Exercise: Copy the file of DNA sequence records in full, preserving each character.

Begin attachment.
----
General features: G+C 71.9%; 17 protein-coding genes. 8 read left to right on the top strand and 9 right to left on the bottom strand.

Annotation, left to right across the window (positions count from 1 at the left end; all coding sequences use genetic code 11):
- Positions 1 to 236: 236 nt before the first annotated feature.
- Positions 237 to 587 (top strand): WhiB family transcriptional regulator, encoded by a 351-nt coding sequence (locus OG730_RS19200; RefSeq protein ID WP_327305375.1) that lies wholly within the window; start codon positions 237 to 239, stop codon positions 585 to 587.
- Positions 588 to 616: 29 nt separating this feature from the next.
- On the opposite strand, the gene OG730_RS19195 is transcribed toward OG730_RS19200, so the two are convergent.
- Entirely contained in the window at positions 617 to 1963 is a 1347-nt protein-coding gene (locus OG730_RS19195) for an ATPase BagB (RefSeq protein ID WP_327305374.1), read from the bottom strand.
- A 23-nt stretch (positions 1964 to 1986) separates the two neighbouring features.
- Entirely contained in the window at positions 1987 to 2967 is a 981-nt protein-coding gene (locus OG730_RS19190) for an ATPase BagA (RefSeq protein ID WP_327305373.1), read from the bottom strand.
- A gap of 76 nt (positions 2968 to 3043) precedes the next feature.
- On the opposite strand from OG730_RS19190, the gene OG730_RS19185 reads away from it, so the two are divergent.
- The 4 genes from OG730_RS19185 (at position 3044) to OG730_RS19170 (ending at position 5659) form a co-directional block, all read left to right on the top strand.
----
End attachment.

General features: G+C 71.9%; 17 protein-coding genes. 8 read left to right on the top strand and 9 right to left on the bottom strand.

Annotation, left to right across the window (positions count from 1 at the left end; all coding sequences use genetic code 11):
- Positions 1 to 236: 236 nt before the first annotated feature.
- Positions 237 to 587 (top strand): WhiB family transcriptional regulator, encoded by a 351-nt coding sequence (locus OG730_RS19200; RefSeq protein ID WP_327305375.1) that lies wholly within the window; start codon positions 237 to 239, stop codon positions 585 to 587.
- Positions 588 to 616: 29 nt separating this feature from the next.
- On the opposite strand, the gene OG730_RS19195 is transcribed toward OG730_RS19200, so the two are convergent.
- Entirely contained in the window at positions 617 to 1963 is a 1347-nt protein-coding gene (locus OG730_RS19195) for an ATPase BagB (RefSeq protein ID WP_327305374.1), read from the bottom strand.
- A 23-nt stretch (positions 1964 to 1986) separates the two neighbouring features.
- Entirely contained in the window at positions 1987 to 2967 is a 981-nt protein-coding gene (locus OG730_RS19190) for an ATPase BagA (RefSeq protein ID WP_327305373.1), read from the bottom strand.
- A gap of 76 nt (positions 2968 to 3043) precedes the next feature.
- On the opposite strand from OG730_RS19190, the gene OG730_RS19185 reads away from it, so the two are divergent.
- The 4 genes from OG730_RS19185 (at position 3044) to OG730_RS19170 (ending at position 5659) form a co-directional block, all read left to right on the top strand.